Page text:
You want to scratch the shiny surface—but not entirely remove the polish underneath. “When you start seeing nail polish colour on your file, that’s when you should stop,” says Colley. If you sand all the way down to your natural nail, you run the risk of damaging it.

Quo 100% Acetone, $5, shoppersdrugmart.ca.

Step 3: Soak your nails in acetone wraps

Once you’ve buffed the shiny top coat off every nail, it’s time for an acetone nail polish remover soak. At this stage, you may be tempted to try to speed things up by soaking both hands at once, but Colley advises against it. “The biggest tip is to just be patient,” she says. “Do one hand, complete it, and then move on to the other hand”.

Start by saturating a piece of paper towel or a cotton ball in acetone. Here, more is more. “You want it to be almost dripping wet,” says Colley.

Next, place the piece of paper towel over your nail and wrap it tightly in a square of aluminum foil. “Acetone evaporates, so if the package that’s wrapped around your nail isn’t as tight as you can get it, air is getting in there, fighting against the acetone and slowing it down,” she continues. Repeat the process for each finger of the hand you’re working on.

Alternatively, you can pour the acetone in a bowl and soak your fingers directly in it. However, Colley prefers the wrap technique, as it’s easy and mess-free.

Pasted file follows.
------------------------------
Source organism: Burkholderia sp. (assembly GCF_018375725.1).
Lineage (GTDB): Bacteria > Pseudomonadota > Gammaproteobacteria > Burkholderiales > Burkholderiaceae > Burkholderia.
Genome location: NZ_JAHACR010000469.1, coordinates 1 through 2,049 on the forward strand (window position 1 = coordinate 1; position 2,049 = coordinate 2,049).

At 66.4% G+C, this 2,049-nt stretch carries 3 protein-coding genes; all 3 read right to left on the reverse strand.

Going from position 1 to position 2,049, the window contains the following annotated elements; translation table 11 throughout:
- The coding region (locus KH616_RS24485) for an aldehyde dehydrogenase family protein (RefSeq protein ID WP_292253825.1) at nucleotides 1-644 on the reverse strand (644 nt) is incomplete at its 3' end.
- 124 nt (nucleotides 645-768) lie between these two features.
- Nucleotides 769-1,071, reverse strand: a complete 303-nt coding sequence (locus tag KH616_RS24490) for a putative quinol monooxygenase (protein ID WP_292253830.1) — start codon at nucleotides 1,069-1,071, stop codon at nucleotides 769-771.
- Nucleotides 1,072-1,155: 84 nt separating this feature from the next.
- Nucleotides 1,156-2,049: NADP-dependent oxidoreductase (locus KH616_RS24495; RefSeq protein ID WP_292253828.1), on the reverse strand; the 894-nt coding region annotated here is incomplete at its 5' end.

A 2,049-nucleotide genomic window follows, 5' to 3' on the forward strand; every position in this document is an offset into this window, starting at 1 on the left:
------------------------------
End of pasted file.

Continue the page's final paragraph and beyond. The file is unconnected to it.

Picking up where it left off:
Perfection Stainless Steel Cuticle Pusher, $10, walmart.ca.

Step 4: Scrape off the gel nail polish

Let your nails soak for about 15 minutes, then remove the wrap from one finger. The gel polish should be lifting and look like it’s falling off the nail.

Next, use the stainless steel or wooden cuticle pusher to gently scrape the polish from the nail, working on one finger at a time. If the gel polish isn’t lifting easily, place the foil wrap back on (making sure the acetone-soaked paper towel or cotton ball is lined up with your nail) and wait another 5 minutes, suggests Colley.

Repeat the process for each nail, then move on to the other hand. This is the perfect time to catch up on your latest Netflix obsession or have a guilt-free scroll through Instagram.

H&M Nail Buffer Block, $5, hm.com.

Step 5: Buff your nails

Once each nail is mostly polish-free, use the gentler side of a buffing block to smooth out any remaining roughness. “The purpose of the buffer is to remove any last little bits that are on your nails and give you a smooth finish,” says Colley.

Essie Apricot Cuticle Oil, $13, shoppersdrugmart.ca.

Step 6: Hydrate, hydrate, hydrate

Acetone is notoriously drying on both nails and skin, so now is the perfect time to give your hands some TLC. “The next step would be to use a cuticle oil [on and around the nails],” suggests Colley. If you don’t have cuticle oil at home, she recommends using coconut oil or a few drops of your favourite face oil to keep your tips moisturized.

Clarins Hand and Nail Treatment Cream, $35, thebay.com.

Whether you decide to give your nails a polish break or jump straight into a colourful at-home mani, Colley says moisture is the key to strong, healthy nails. “A lot of our clients use cuticle oil every night as a way of extending their manicure. It creates a flexibility between the nail and the polish,” she continues. “Adding hydration and moisture to your nails and skin is one of the best things you can do.”

For an extra dose of hydration, apply your favourite hand cream every time you wash your hands.